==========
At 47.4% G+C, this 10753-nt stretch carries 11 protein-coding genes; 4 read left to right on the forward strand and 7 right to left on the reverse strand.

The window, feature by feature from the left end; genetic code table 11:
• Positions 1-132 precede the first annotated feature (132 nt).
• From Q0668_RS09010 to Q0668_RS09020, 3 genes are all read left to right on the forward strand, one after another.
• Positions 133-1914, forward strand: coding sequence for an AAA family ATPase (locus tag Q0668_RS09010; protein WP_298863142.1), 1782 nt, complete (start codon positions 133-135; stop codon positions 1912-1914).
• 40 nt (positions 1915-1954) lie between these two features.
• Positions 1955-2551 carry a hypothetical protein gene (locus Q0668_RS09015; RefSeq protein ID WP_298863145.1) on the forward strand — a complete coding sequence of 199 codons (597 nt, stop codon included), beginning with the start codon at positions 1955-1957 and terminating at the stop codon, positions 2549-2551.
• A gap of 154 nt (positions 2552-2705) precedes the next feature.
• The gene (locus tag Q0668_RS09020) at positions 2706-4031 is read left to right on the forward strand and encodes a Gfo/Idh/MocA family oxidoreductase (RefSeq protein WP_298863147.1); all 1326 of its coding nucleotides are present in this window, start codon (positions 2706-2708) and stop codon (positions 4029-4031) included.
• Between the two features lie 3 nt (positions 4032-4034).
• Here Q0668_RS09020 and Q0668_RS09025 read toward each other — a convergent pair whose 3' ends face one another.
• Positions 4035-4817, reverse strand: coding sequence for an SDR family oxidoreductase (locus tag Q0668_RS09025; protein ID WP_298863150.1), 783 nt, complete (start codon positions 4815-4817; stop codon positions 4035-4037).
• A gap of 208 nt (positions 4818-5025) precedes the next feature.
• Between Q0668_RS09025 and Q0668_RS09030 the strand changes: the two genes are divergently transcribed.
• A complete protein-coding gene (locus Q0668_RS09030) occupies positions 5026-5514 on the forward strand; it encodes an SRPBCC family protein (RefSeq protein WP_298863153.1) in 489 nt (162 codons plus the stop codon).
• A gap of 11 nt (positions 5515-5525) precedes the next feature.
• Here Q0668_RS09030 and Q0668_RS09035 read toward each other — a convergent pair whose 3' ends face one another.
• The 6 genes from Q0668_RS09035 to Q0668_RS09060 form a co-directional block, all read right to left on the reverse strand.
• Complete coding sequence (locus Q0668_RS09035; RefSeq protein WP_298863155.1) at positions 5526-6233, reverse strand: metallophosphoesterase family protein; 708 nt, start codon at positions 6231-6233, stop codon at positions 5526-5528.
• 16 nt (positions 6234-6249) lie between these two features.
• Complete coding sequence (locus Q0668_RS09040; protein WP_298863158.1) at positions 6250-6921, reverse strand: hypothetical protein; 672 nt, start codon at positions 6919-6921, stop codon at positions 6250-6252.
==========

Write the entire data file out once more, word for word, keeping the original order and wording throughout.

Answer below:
At 47.4% G+C, this 10753-nt stretch carries 11 protein-coding genes; 4 read left to right on the forward strand and 7 right to left on the reverse strand.

The window, feature by feature from the left end; genetic code table 11:
• Positions 1-132 precede the first annotated feature (132 nt).
• From Q0668_RS09010 to Q0668_RS09020, 3 genes are all read left to right on the forward strand, one after another.
• Positions 133-1914, forward strand: coding sequence for an AAA family ATPase (locus tag Q0668_RS09010; protein WP_298863142.1), 1782 nt, complete (start codon positions 133-135; stop codon positions 1912-1914).
• 40 nt (positions 1915-1954) lie between these two features.
• Positions 1955-2551 carry a hypothetical protein gene (locus Q0668_RS09015; RefSeq protein ID WP_298863145.1) on the forward strand — a complete coding sequence of 199 codons (597 nt, stop codon included), beginning with the start codon at positions 1955-1957 and terminating at the stop codon, positions 2549-2551.
• A gap of 154 nt (positions 2552-2705) precedes the next feature.
• The gene (locus tag Q0668_RS09020) at positions 2706-4031 is read left to right on the forward strand and encodes a Gfo/Idh/MocA family oxidoreductase (RefSeq protein WP_298863147.1); all 1326 of its coding nucleotides are present in this window, start codon (positions 2706-2708) and stop codon (positions 4029-4031) included.
• Between the two features lie 3 nt (positions 4032-4034).
• Here Q0668_RS09020 and Q0668_RS09025 read toward each other — a convergent pair whose 3' ends face one another.
• Positions 4035-4817, reverse strand: coding sequence for an SDR family oxidoreductase (locus tag Q0668_RS09025; protein ID WP_298863150.1), 783 nt, complete (start codon positions 4815-4817; stop codon positions 4035-4037).
• A gap of 208 nt (positions 4818-5025) precedes the next feature.
• Between Q0668_RS09025 and Q0668_RS09030 the strand changes: the two genes are divergently transcribed.
• A complete protein-coding gene (locus Q0668_RS09030) occupies positions 5026-5514 on the forward strand; it encodes an SRPBCC family protein (RefSeq protein WP_298863153.1) in 489 nt (162 codons plus the stop codon).
• A gap of 11 nt (positions 5515-5525) precedes the next feature.
• Here Q0668_RS09030 and Q0668_RS09035 read toward each other — a convergent pair whose 3' ends face one another.
• The 6 genes from Q0668_RS09035 to Q0668_RS09060 form a co-directional block, all read right to left on the reverse strand.
• Complete coding sequence (locus Q0668_RS09035; RefSeq protein WP_298863155.1) at positions 5526-6233, reverse strand: metallophosphoesterase family protein; 708 nt, start codon at positions 6231-6233, stop codon at positions 5526-5528.
• 16 nt (positions 6234-6249) lie between these two features.
• Complete coding sequence (locus Q0668_RS09040; protein WP_298863158.1) at positions 6250-6921, reverse strand: hypothetical protein; 672 nt, start codon at positions 6919-6921, stop codon at positions 6250-6252.